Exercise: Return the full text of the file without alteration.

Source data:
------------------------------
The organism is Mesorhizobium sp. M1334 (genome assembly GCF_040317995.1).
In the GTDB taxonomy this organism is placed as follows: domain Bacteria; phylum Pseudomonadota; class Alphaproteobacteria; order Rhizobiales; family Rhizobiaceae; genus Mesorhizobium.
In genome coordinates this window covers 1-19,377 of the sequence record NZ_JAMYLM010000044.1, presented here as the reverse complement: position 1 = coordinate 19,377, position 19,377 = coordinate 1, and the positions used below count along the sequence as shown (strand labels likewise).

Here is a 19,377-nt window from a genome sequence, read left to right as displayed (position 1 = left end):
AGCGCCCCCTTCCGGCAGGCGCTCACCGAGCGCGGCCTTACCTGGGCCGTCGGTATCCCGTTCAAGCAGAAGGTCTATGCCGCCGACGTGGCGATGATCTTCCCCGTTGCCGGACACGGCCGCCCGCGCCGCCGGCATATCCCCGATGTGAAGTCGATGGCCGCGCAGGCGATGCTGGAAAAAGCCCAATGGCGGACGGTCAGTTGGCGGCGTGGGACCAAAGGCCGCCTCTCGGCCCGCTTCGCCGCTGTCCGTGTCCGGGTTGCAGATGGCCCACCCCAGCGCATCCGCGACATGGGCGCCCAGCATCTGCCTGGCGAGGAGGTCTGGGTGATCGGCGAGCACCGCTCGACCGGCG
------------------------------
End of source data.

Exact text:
The organism is Mesorhizobium sp. M1334 (genome assembly GCF_040317995.1).
In the GTDB taxonomy this organism is placed as follows: domain Bacteria; phylum Pseudomonadota; class Alphaproteobacteria; order Rhizobiales; family Rhizobiaceae; genus Mesorhizobium.
In genome coordinates this window covers 1-19,377 of the sequence record NZ_JAMYLM010000044.1, presented here as the reverse complement: position 1 = coordinate 19,377, position 19,377 = coordinate 1, and the positions used below count along the sequence as shown (strand labels likewise).

Here is a 19,377-nt window from a genome sequence, read left to right as displayed (position 1 = left end):
AGCGCCCCCTTCCGGCAGGCGCTCACCGAGCGCGGCCTTACCTGGGCCGTCGGTATCCCGTTCAAGCAGAAGGTCTATGCCGCCGACGTGGCGATGATCTTCCCCGTTGCCGGACACGGCCGCCCGCGCCGCCGGCATATCCCCGATGTGAAGTCGATGGCCGCGCAGGCGATGCTGGAAAAAGCCCAATGGCGGACGGTCAGTTGGCGGCGTGGGACCAAAGGCCGCCTCTCGGCCCGCTTCGCCGCTGTCCGTGTCCGGGTTGCAGATGGCCCACCCCAGCGCATCCGCGACATGGGCGCCCAGCATCTGCCTGGCGAGGAGGTCTGGGTGATCGGCGAGCACCGCTCGACCGGCG